On the Road With Autonomous Vehicles and the Insurance Industry, Issue No. 3

by Nelson Brown & Co.
Contact

Autonomous Vehicles and Liability

Autonomous vehicles (AVs) promise to deliver greater safety by significantly reducing accidents caused by driver error. However, AVs will not eliminate accidents, and associated liability issues present a new challenge for the insurance industry. Placing control of a vehicle in the hands of technology will change how liability is assessed. How will the law address liability in this evolving landscape?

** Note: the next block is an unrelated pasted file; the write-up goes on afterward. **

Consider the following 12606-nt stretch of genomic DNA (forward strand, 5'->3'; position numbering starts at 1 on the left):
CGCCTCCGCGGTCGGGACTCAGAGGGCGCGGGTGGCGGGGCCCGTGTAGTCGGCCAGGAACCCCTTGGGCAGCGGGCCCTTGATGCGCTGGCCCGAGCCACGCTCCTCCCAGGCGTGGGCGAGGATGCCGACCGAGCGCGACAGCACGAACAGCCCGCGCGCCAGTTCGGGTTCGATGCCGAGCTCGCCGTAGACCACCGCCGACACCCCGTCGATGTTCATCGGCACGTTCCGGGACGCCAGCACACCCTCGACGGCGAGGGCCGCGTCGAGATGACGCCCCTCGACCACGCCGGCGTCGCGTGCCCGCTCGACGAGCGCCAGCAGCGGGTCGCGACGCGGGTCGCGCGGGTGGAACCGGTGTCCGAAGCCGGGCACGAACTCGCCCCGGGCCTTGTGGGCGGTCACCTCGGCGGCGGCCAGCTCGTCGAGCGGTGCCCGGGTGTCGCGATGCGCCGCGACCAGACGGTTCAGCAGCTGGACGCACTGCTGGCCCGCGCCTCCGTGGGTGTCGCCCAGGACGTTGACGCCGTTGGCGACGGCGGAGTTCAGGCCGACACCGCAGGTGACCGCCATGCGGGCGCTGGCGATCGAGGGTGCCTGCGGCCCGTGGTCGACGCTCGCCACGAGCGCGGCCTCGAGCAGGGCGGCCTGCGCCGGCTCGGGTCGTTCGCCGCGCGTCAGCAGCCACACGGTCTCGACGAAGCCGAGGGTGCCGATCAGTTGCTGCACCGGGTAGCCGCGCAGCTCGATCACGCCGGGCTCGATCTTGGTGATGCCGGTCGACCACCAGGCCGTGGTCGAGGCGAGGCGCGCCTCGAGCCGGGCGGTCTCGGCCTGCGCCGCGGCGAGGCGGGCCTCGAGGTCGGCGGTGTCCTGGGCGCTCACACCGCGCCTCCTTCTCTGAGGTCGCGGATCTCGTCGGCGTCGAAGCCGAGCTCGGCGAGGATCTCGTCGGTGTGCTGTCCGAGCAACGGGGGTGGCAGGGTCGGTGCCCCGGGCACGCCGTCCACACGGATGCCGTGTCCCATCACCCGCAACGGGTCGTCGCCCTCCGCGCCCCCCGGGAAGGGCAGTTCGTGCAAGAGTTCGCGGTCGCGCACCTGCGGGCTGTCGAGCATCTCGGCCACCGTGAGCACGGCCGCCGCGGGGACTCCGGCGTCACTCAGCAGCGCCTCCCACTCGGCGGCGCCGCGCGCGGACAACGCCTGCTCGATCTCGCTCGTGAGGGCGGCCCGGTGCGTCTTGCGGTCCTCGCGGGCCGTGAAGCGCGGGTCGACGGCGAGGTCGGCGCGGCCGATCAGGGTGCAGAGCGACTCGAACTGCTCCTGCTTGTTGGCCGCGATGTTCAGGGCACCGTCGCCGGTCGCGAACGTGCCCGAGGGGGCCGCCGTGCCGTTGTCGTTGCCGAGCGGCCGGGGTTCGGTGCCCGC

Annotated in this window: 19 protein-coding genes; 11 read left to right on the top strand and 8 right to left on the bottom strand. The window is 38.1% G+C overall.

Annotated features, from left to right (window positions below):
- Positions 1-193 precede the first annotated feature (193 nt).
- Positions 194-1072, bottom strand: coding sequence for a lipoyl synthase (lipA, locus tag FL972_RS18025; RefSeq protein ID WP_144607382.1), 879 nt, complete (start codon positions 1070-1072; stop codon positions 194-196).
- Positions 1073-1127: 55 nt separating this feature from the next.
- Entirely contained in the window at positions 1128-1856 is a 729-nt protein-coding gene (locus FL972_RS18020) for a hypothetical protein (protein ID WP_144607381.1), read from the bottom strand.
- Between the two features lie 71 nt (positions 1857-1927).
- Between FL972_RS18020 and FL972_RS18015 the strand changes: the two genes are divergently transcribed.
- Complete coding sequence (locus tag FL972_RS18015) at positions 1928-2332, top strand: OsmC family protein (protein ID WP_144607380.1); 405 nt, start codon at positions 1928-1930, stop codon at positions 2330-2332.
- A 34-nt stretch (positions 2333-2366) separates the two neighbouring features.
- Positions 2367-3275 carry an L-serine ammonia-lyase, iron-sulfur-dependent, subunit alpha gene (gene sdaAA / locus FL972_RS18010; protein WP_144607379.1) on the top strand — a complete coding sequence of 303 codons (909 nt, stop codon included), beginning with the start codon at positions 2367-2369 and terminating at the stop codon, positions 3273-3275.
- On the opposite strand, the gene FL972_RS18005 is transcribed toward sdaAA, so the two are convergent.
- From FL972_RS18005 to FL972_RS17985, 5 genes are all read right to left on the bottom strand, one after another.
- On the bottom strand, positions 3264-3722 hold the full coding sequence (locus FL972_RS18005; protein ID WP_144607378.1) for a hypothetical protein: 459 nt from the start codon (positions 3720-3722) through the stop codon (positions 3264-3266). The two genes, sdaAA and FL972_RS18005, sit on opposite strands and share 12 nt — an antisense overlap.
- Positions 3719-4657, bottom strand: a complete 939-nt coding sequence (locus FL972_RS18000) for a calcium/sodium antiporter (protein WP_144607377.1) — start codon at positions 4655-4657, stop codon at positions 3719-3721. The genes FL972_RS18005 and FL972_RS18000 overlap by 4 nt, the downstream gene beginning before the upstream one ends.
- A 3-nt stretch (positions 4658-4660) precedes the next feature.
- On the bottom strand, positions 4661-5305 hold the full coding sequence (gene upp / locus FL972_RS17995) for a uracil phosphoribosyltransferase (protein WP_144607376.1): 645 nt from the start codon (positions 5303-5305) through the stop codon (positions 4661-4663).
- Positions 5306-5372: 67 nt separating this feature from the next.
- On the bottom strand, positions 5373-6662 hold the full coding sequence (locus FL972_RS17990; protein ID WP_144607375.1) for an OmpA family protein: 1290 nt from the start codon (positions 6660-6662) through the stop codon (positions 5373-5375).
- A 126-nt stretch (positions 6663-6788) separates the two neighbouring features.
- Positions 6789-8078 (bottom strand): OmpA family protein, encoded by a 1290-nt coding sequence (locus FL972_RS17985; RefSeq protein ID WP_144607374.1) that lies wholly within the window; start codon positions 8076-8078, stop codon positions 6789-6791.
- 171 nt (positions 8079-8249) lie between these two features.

AV technology presents the question of who is at fault when an AV is involved in an accident – the AV’s human driver or the technology driving the vehicle? The question of human error versus defective vehicle is not unique to AVs. This issue has existed long before the precursors of fully autonomous vehicles, such as cruise control, emerged. A driver can be liable for an accident for failing to brake to avoid a collision just as an auto manufacturer can be held liable if the vehicle’s brakes do not work properly. GM’s ignition system and Toyota’s sudden acceleration problems are prime examples. AV technology changes who is operating a vehicle. Therefore, it changes the driver error versus defective vehicle dynamic. Currently, a driver is responsible for the safe operation of his vehicle, but can escape or limit liability if he proves that fault lies with the vehicle. When the driver surrenders control to an AV, will primary responsibility for safe operation transfer to the vehicle? What responsibility will the driver retain?